fifth and wisdom

What would you like to communicate most as a writer? — Brother Nicholas

Reality. Not my own because I find mine, ninety percent of the time, to be unpleasant. Of course, this is solely because, in my adolescence, my reality was one of endless ridicule and rejection due, partly, because of the way I responded to situations then. Maturity…I hate to use that word when talking about myself because I believe I am quite immature so maybe I should use age instead. Age, then, allows one to realize that ridicule and rejection aren’t caused entirely by the one doing the ridiculing and rejecting but by the person suffering those things, as well. It’s like manifest destiny. My world outside of my family lead me to believe I was worthless. And believing it, I furthered that belief and made it even more real. Which only lead to more ridicule and rejection. I can take the blame, for some of this, as I should. Some, but not all. The consequences of having a reality such as this as a young adult, once I had better constructed that world for myself, is that I continue to believe, as a woman, that what the world sees of me, in me now is the same view that the world saw then. Which is deluded and paranoid, I know, and, thus, not true. I’m well aware of this. Despite the knowledge, though, I’m always surprised to find that people actually find me nice and funny. The funny is far more surprising. Hopefully, all that made sense.

I’ve heard a person should write what she knows. And because I’ve lived the solitary, observant-but-never-included sort of life I have I don’t know anything else but me. I’ve never really felt as though I belong here. Never really learned how to converse with others, how to communicate with them, how to relate to them, never felt confident enough to do so, even if I had known how.
I know how it feels to hurt, to hate, to be angry and ashamed. I know how to cry, how easy the tears can come, how hopeless they can be, how difficult it is to prevent them from coming. But more, with tears, I know how much the world hates to see them. How they’re reviled things, a sign of weakness that should never be shown. Because no one cares to see them. No one cares to hear about misery and shame.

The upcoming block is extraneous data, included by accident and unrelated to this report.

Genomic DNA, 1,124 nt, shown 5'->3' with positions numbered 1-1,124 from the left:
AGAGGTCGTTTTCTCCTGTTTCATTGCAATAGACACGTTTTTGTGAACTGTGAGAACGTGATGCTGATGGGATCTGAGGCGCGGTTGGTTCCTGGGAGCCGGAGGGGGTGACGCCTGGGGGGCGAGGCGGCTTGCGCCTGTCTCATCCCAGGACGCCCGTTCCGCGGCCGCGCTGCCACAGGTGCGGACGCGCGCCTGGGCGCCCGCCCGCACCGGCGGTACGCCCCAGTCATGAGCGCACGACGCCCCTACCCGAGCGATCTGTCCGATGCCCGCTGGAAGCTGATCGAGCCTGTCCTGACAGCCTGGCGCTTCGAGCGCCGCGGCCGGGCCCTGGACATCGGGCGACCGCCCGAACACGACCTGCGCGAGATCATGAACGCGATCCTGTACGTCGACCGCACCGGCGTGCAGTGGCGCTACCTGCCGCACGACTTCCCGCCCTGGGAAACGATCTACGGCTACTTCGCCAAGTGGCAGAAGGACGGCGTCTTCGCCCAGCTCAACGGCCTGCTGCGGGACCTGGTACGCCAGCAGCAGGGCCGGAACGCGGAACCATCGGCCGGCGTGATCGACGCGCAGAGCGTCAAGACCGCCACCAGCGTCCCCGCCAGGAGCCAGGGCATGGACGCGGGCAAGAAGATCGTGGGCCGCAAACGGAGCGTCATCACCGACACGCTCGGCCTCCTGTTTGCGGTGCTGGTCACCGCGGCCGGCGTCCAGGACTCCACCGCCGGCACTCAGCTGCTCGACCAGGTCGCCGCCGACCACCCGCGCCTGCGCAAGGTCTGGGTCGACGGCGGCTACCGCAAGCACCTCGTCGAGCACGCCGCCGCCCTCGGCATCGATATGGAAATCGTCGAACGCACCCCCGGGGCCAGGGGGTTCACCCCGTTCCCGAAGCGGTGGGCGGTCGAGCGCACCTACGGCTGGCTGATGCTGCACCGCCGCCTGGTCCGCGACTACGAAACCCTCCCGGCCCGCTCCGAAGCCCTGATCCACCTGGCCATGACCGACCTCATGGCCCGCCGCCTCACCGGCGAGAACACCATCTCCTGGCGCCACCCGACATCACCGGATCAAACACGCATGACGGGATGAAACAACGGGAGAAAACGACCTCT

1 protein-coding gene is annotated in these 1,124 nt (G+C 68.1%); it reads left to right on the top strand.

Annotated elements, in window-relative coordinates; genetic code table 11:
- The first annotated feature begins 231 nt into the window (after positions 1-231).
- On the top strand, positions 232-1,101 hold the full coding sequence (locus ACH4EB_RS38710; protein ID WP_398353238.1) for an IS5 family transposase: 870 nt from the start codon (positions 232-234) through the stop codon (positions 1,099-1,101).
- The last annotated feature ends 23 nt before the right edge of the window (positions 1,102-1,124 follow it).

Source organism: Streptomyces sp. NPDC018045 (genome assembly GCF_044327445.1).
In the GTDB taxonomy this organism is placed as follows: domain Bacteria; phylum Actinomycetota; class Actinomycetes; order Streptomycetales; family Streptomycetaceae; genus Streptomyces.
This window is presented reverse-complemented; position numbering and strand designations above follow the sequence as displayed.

So, not my reality because obviously my world is clouded, still, by the past and heavy with the rain that still, much to my dismay, comes ever so willingly.
But other people’s. Common, ordinary, every day folk whose delusions and paranoia, hopefully, are practically nonexistent, who are just moving from Point A to B. The world exactly as it is seen through their eyes, exactly as it is felt. Their thoughts and the more dissimilar they are from my own, the more interesting I think they’d be to express, the more challenging. I’d much rather be able to get inside someone else’s head than roam around in my own. After thirty years of it, I think I’m familiar enough with the territory of mine. I want to see what someone else’s looks like. What being someone else is like.
for the fourth inquisition essay, go here.
this weeks wisdom is thus:
happy is the man who finds wisdom,
and the man who gains understanding;
for her proceeds are better
than the profits of silver,
and her gain that fine gold.
she is more precious than rubies,
and all the things you may desire
cannot compare with her.
length of days in her right hand,
in her left hand riches and honor.
her ways are ways of pleasantness,
and all her paths are peace.
she is a tree of life to those who take hold of her
and happy are all who retain her (proverbs 3:13-18).

2 comments

  1. This paragraph brought tears to my eyes. So eloquent. So honest. So real.
    "I know how it feels to hurt, to hate, to be angry and ashamed. I know how to cry, how easy the tears can come, how hopeless they can be, how difficult it is to prevent them from coming. But more, with tears, I know how much the world hates to see them. How they’re reviled things, a sign of weakness that should never be shown. Because no one cares to see them. No one cares to hear about misery and shame."

Leave a comment

Your email address will not be published. Required fields are marked *